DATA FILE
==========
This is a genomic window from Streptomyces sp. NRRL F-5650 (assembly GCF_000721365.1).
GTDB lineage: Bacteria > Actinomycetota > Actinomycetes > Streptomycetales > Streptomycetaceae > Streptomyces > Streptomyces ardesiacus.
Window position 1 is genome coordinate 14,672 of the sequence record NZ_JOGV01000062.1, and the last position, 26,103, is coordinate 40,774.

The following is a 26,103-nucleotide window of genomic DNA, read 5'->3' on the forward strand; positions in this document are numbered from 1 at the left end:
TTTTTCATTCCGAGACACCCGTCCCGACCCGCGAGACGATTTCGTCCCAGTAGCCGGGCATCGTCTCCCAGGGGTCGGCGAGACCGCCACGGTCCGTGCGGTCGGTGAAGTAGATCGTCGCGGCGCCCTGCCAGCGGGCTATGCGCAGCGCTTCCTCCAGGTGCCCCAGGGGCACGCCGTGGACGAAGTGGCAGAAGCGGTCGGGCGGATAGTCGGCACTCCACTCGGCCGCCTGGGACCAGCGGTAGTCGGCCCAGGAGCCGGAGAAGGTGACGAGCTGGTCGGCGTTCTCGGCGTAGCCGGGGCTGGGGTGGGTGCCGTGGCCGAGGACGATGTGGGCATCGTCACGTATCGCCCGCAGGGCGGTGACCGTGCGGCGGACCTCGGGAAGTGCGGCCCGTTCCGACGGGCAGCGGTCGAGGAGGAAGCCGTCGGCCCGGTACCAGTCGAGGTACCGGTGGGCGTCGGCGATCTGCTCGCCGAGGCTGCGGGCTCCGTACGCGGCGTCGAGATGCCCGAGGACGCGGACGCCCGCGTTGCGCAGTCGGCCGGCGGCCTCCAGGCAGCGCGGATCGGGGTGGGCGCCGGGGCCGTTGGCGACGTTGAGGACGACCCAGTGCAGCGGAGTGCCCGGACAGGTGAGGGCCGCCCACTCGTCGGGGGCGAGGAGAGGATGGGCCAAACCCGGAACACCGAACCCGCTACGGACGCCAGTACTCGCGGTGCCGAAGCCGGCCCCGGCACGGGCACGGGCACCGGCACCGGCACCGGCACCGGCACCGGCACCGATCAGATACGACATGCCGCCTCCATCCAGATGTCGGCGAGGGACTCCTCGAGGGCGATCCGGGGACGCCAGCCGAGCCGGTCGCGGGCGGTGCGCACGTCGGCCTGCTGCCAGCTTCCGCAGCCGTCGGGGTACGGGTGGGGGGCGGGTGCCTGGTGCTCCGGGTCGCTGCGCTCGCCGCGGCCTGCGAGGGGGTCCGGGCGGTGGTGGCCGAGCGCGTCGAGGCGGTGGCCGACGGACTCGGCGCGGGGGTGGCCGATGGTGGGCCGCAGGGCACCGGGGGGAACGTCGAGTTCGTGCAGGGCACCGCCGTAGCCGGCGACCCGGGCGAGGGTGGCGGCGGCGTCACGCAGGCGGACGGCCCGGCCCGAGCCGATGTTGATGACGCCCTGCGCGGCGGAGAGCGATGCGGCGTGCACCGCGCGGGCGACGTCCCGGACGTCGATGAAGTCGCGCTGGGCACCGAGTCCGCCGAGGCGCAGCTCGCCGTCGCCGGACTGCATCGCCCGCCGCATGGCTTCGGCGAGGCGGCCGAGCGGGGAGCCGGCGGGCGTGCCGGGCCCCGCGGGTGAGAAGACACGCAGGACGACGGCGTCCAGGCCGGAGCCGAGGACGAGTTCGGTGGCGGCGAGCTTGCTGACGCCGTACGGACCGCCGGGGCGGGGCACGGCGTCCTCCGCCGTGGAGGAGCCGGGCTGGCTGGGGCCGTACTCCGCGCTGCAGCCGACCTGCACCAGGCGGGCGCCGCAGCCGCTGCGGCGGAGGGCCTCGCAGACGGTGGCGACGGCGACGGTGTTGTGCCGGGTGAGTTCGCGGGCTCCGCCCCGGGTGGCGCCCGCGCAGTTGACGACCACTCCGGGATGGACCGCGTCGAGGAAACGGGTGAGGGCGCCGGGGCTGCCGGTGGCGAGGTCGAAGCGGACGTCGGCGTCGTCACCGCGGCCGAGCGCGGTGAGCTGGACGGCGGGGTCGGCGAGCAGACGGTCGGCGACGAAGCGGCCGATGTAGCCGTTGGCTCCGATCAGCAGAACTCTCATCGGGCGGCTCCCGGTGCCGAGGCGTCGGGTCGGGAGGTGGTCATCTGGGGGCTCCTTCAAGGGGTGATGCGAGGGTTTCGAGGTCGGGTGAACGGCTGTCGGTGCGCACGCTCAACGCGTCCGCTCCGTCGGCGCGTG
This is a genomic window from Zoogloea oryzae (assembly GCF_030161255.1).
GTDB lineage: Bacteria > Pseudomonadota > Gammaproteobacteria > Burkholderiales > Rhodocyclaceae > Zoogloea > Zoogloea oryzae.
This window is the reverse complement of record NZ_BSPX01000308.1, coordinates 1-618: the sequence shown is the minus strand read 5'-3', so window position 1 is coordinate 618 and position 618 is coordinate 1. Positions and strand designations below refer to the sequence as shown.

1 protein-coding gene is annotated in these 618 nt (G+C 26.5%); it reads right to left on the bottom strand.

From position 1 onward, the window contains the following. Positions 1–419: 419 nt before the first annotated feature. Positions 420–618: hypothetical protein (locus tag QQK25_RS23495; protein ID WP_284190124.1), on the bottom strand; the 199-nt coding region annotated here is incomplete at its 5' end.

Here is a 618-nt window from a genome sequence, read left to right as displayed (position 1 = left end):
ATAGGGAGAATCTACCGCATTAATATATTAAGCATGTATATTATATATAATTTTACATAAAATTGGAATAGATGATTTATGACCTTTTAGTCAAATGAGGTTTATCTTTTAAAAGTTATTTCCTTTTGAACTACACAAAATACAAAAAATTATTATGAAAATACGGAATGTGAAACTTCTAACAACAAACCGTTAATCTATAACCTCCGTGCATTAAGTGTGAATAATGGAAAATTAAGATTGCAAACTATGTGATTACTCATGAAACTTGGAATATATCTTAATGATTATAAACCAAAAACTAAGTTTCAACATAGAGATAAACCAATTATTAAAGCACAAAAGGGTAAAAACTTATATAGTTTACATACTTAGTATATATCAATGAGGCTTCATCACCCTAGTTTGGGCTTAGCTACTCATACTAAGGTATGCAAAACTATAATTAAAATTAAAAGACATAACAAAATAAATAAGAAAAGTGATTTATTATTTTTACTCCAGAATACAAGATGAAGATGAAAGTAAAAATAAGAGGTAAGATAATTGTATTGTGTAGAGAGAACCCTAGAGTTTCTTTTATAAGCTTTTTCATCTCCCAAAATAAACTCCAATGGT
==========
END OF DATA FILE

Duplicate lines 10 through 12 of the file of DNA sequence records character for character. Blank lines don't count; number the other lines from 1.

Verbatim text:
From position 1 onward, the window contains the following. Positions 1–419: 419 nt before the first annotated feature. Positions 420–618: hypothetical protein (locus tag QQK25_RS23495; protein ID WP_284190124.1), on the bottom strand; the 199-nt coding region annotated here is incomplete at its 5' end.

Here is a 618-nt window from a genome sequence, read left to right as displayed (position 1 = left end):
ATAGGGAGAATCTACCGCATTAATATATTAAGCATGTATATTATATATAATTTTACATAAAATTGGAATAGATGATTTATGACCTTTTAGTCAAATGAGGTTTATCTTTTAAAAGTTATTTCCTTTTGAACTACACAAAATACAAAAAATTATTATGAAAATACGGAATGTGAAACTTCTAACAACAAACCGTTAATCTATAACCTCCGTGCATTAAGTGTGAATAATGGAAAATTAAGATTGCAAACTATGTGATTACTCATGAAACTTGGAATATATCTTAATGATTATAAACCAAAAACTAAGTTTCAACATAGAGATAAACCAATTATTAAAGCACAAAAGGGTAAAAACTTATATAGTTTACATACTTAGTATATATCAATGAGGCTTCATCACCCTAGTTTGGGCTTAGCTACTCATACTAAGGTATGCAAAACTATAATTAAAATTAAAAGACATAACAAAATAAATAAGAAAAGTGATTTATTATTTTTACTCCAGAATACAAGATGAAGATGAAAGTAAAAATAAGAGGTAAGATAATTGTATTGTGTAGAGAGAACCCTAGAGTTTCTTTTATAAGCTTTTTCATCTCCCAAAATAAACTCCAATGGT